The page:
After your account is created, they make it simple to link your bank account and either set up recurring contributions or a one-time contribution to fund your HSA. If you have questions about how much to contribute, Lively has a resource section with guides and calculators to assist in your decision making.

If you have an HSA with another provider, you’re able to transfer your account to Lively. Lively’s customer support is available by phone, email, and chat to help you set up your account or to assist you in resolving account problems.

Lively is an easy way to get an HSA account started and funded right away. The customer support, resources, and mobile app make it convenient to get help and manage your account too.

Bottom Line

When opening an HSA account, begin with the end in mind. Will you use the account primarily for spending or will it be more for saving and investing. Knowing what you want out of your HSA will help you determine where and how you will start a HSA.

Have you funded an HSA? Where did you open it?

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About Philip Taylor, CPA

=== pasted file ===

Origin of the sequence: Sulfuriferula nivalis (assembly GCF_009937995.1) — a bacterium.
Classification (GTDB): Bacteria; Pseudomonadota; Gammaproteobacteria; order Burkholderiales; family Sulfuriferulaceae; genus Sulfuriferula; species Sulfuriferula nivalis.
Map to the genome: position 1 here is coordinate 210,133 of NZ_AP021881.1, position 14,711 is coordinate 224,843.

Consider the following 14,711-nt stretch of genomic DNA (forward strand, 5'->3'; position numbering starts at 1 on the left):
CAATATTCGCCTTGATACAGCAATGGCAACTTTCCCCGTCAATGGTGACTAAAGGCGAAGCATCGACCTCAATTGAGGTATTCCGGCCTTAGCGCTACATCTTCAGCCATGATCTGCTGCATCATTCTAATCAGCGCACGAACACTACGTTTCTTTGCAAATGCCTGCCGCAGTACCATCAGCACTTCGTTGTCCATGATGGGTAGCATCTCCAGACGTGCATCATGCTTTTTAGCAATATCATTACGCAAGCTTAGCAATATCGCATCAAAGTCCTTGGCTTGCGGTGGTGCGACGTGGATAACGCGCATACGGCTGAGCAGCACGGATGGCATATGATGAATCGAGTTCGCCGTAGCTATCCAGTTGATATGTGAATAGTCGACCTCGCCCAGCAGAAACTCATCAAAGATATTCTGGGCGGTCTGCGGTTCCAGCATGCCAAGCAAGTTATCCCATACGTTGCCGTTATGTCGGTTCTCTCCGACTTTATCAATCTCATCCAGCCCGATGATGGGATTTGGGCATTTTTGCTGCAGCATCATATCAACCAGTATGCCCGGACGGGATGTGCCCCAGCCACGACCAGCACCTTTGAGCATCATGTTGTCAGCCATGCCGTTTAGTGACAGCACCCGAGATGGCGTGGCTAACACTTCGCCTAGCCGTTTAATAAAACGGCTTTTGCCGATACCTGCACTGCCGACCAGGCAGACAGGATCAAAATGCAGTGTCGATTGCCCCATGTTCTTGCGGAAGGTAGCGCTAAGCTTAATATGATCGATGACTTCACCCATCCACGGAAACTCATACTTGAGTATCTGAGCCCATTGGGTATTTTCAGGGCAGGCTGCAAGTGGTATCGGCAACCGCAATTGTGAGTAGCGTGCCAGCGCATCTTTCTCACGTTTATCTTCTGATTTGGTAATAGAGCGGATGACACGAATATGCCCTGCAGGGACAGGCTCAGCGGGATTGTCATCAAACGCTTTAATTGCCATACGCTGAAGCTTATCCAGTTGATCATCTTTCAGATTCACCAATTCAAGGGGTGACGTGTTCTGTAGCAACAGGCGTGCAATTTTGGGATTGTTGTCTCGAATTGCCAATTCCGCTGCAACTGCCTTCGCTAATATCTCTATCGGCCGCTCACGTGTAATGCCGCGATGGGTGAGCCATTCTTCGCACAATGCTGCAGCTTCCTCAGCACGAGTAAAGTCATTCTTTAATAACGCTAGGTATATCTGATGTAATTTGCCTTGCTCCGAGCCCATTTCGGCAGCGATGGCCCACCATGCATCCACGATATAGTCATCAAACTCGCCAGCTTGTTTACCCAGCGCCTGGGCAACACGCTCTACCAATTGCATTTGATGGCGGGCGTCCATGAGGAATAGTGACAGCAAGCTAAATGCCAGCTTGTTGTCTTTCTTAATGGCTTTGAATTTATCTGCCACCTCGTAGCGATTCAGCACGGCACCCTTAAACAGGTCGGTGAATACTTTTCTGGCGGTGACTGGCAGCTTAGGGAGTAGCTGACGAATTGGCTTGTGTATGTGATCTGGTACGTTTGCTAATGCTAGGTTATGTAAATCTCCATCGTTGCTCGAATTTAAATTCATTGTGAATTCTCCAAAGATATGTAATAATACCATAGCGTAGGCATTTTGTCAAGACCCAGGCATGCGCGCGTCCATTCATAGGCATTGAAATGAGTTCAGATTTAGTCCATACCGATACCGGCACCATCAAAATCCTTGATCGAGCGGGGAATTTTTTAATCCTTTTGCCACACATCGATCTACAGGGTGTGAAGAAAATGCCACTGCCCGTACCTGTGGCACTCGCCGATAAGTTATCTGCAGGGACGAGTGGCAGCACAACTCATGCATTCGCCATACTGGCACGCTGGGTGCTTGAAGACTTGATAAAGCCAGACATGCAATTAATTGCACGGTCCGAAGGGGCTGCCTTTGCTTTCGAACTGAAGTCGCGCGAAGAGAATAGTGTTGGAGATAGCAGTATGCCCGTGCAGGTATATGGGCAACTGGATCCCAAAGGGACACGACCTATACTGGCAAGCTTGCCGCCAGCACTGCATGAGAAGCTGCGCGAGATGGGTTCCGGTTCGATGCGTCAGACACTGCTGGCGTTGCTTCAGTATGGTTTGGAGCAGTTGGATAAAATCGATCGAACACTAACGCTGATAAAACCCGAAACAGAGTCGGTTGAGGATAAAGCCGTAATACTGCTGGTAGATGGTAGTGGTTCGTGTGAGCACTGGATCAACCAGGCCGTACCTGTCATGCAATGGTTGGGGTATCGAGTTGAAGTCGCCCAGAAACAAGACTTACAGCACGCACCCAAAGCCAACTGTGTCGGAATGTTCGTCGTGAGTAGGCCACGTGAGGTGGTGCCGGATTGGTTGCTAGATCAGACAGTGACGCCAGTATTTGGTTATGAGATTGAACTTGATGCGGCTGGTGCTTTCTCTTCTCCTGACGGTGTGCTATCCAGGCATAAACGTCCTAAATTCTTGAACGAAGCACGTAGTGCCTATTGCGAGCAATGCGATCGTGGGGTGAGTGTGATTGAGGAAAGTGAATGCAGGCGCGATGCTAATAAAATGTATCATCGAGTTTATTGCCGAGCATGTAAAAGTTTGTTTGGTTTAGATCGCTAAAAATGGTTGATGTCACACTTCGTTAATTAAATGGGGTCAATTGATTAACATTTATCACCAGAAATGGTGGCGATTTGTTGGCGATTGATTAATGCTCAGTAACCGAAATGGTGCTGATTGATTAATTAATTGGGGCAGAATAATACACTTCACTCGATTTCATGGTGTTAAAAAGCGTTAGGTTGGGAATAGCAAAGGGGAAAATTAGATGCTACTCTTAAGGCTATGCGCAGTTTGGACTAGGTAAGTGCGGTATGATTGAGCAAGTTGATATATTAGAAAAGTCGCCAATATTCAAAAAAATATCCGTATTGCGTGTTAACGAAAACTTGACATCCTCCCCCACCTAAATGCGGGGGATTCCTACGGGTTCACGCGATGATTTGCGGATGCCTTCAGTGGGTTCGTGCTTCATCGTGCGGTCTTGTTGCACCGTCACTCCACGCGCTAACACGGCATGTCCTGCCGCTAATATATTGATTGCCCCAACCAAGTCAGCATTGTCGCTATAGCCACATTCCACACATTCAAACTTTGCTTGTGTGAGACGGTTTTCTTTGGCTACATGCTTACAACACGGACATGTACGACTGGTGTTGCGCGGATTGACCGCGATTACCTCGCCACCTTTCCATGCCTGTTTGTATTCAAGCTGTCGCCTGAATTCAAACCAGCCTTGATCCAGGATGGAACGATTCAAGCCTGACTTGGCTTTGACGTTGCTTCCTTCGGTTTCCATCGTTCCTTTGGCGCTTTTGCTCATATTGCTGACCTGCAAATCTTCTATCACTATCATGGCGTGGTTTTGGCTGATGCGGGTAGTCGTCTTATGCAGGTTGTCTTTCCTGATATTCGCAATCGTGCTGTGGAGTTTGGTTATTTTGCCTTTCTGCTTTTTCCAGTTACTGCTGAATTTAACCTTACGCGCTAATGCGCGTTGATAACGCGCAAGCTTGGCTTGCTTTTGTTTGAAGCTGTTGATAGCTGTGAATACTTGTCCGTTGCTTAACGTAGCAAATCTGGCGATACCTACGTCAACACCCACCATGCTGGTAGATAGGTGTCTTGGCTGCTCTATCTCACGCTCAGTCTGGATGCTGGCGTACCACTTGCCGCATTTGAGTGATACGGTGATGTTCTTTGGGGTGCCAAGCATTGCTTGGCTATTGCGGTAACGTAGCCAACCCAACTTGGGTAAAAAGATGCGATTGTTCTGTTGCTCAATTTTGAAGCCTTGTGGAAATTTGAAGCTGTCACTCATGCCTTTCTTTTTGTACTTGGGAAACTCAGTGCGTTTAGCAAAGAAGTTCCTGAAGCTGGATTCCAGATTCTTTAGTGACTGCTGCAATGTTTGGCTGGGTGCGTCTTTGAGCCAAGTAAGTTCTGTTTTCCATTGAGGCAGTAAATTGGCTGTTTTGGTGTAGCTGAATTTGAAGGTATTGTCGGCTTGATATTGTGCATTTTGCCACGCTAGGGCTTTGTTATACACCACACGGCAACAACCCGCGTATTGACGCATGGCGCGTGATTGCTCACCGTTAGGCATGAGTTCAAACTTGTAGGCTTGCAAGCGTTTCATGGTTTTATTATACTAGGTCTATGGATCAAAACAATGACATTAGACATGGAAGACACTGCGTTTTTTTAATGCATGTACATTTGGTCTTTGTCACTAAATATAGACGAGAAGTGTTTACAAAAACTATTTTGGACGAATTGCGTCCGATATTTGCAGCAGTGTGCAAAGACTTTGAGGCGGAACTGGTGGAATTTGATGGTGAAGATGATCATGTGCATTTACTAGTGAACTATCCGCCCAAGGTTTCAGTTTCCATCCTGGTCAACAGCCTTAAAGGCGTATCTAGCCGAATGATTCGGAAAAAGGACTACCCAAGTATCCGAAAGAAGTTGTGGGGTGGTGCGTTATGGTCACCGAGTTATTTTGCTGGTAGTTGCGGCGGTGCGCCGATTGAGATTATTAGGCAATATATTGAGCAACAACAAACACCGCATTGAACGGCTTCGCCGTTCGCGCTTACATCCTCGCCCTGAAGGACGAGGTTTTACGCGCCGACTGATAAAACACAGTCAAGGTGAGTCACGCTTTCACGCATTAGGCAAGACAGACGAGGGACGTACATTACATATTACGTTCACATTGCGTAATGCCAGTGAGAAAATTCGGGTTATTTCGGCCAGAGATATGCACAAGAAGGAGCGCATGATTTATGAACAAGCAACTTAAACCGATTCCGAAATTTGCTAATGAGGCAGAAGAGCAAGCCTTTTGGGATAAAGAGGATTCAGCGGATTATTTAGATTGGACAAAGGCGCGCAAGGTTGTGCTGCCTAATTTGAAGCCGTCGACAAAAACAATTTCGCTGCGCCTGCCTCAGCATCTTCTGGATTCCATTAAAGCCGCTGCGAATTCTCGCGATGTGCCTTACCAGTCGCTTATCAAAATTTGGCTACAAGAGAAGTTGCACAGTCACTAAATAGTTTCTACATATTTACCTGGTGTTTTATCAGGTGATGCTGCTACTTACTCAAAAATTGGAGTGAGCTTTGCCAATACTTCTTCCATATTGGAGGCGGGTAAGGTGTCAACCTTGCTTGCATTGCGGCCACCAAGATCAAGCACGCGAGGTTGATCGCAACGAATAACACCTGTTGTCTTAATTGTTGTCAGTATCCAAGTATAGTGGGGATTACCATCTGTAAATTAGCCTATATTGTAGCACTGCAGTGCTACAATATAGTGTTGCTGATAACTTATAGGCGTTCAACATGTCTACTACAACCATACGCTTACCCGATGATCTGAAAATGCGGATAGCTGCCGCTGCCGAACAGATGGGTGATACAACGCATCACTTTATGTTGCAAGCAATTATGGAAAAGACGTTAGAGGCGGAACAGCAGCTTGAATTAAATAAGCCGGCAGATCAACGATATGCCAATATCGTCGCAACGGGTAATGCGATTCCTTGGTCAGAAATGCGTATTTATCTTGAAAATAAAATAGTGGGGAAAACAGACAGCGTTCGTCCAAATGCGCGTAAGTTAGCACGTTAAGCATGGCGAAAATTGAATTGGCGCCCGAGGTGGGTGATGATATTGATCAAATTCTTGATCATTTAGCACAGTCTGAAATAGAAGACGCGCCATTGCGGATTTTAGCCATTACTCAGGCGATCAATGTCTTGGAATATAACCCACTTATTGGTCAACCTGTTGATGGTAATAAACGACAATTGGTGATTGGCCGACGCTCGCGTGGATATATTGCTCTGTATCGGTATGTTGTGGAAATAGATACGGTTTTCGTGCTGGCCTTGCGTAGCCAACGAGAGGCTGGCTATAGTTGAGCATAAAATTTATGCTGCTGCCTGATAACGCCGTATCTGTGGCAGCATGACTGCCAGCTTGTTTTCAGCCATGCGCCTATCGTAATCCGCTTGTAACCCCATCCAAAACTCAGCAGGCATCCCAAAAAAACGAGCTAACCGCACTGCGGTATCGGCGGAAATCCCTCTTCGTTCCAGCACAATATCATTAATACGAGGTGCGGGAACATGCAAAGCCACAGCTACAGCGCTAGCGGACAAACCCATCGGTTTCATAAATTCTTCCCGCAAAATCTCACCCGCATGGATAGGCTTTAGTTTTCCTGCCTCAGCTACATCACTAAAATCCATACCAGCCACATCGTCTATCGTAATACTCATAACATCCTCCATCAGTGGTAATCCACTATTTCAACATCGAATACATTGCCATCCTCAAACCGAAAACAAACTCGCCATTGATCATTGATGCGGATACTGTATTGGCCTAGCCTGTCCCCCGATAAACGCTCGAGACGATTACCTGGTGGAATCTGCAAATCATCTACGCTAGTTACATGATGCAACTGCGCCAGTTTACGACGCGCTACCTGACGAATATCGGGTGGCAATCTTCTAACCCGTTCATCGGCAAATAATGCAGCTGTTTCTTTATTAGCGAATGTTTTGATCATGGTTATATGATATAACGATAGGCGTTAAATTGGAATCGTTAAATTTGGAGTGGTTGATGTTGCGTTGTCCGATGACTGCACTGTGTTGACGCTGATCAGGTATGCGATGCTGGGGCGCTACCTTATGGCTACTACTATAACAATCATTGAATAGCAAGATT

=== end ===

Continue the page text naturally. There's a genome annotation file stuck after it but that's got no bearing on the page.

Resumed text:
Philip Taylor, aka "PT", is a CPA, blogger, podcaster, husband, and father of three. PT is also the founder and CEO of the personal finance industry conference and trade show, FinCon.

He created Part-Time Money® back in 2007 to share his advice on money, hold himself accountable (while paying off over $75k in debt), and to meet others passionate about moving toward financial independence.

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  1. Like Philip I went with a local Credit Union. They do have a small monthly charge, but having it local has been nice. Other people I know use HSABank and Alliant Credit Union has had good rates on HSA accounts in the past.